Here are five charges the House riot committee could bring against Trump
Photo via Nicholas Kamm/AFP

According to a report from Mary Claire Jalonick for the Associated Press, members of the House select committee investigating the Jan 6th insurrection -- and Donald Trump's part in it -- have been dropping hints about the possible criminal charges they could lodge against the former president when they wrap up their work.

With the investigation intensifying as more witnesses sit down with investigators, the AP report states observers are beginning to get a feel for the direction the inquiry is going.

With Jalonick admitting that it is uncertain whether Trump will be indicted, she wrote the committee has "been laying out possible crimes in at least one court filing and openly discussing others."

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According to the report, at the top of the list is "Criminal conspiracy to defraud the United States" with Jalonick adding, "The committee argued that it has evidence supporting the idea that Trump, Eastman and other allies of the former president 'entered into an agreement to defraud the United States.' The panel says Trump and his allies interfered with the election certification process, disseminated misinformation about election fraud and pressured state and federal officials to assist in that effort."

Next on the list is "Obstruction of an official proceeding" which maintains Trump "either attempted or succeeded at obstructing, influencing, or impeding the ceremonial process on Jan. 6 and 'did so corruptly' by pressuring Vice President Mike Pence to overturn the results as he presided over the session. Pence declined to do so."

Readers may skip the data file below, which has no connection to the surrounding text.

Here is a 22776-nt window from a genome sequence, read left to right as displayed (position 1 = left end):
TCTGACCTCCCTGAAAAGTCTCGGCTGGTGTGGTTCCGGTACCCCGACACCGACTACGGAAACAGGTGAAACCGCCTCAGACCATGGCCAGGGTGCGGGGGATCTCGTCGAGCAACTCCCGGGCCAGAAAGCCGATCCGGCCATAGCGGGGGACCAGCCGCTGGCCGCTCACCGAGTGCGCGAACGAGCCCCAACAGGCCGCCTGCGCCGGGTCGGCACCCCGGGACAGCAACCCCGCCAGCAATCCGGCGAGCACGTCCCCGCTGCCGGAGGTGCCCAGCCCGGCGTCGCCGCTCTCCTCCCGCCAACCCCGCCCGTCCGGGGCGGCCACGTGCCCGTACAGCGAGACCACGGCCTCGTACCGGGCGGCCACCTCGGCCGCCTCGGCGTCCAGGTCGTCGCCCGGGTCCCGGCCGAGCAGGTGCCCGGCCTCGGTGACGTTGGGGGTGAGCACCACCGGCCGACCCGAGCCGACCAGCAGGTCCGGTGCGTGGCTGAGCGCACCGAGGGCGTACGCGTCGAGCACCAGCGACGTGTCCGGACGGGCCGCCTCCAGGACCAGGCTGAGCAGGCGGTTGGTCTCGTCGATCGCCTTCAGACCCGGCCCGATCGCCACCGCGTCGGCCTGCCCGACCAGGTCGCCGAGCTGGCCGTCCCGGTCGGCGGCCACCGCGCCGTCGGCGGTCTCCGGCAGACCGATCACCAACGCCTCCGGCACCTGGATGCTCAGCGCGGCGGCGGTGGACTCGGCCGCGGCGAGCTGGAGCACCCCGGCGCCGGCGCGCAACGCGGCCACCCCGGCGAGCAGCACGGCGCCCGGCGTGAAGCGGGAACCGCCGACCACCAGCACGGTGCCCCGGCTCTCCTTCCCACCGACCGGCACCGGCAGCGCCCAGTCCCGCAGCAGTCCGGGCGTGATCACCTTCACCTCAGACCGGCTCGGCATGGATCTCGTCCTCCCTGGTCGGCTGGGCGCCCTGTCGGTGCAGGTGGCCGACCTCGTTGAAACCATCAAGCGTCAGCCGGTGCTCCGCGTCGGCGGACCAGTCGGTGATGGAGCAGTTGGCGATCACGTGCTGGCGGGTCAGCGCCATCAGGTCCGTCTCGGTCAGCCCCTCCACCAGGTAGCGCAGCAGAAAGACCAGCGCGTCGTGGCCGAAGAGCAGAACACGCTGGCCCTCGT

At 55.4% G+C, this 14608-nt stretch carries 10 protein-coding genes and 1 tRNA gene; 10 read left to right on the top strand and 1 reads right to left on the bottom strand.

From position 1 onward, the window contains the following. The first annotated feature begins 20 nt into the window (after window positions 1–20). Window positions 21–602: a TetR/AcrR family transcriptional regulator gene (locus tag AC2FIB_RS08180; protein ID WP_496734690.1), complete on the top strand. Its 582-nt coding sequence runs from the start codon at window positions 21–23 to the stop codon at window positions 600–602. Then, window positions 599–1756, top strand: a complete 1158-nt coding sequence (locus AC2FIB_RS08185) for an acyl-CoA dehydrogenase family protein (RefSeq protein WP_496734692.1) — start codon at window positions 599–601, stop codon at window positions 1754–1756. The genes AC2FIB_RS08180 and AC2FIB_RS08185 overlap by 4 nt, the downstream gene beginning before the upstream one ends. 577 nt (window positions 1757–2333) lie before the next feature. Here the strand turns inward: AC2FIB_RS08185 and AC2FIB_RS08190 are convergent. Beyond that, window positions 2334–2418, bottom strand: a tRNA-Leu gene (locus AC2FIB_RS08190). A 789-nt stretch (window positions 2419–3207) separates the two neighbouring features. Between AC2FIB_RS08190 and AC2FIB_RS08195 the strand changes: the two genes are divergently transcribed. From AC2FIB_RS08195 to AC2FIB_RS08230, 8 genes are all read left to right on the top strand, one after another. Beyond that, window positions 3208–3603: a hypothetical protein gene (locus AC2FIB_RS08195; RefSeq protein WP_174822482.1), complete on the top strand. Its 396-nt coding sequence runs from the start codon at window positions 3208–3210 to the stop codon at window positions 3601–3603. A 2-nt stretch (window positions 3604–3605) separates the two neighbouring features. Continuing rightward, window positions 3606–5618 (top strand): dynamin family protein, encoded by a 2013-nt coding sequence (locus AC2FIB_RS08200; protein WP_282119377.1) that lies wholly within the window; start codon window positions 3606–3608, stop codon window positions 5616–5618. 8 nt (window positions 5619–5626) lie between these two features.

On a possible charge for "Common law fraud" Jalonick explained, "Trump embarked on a wide-scale campaign to convince the public and federal judges that the 2020 election was fraudulent and that he, not Biden, won the Electoral College tally. Election officials and courts across the country, along with Trump’s attorney general, rejected those claims."

Next up is "Dereliction of duty" based on Trump's reluctance to lift a finger to help as insurrectionists stormed the Capitol building as lawmakers from both sides of the aisle fled for their lives.

The report quotes committee chairman Rep. Bennie Thompson (D-MS) ., saying in January that “the harm that I see is the president of the United States seeing the Capitol of the United States under siege by people he sent to the Capitol and did nothing during that time."

Last on the list is "Financial crimes" -- also being investigated by New York Attorney General Letitia James -- with the AP report stating, "While the committee hasn’t floated specifics, it has created an internal task force to investigate financing for the massive rally on the National Mall the morning of Jan. 6 and any donors who might have backed transportation or other costs that could have helped foster the violence. Asked earlier this year on CNN if they have any evidence of financial fraud, Thompson said members of the committee 'have some concerns, but we have not made those concerns public at this point.'"

You can read more details here.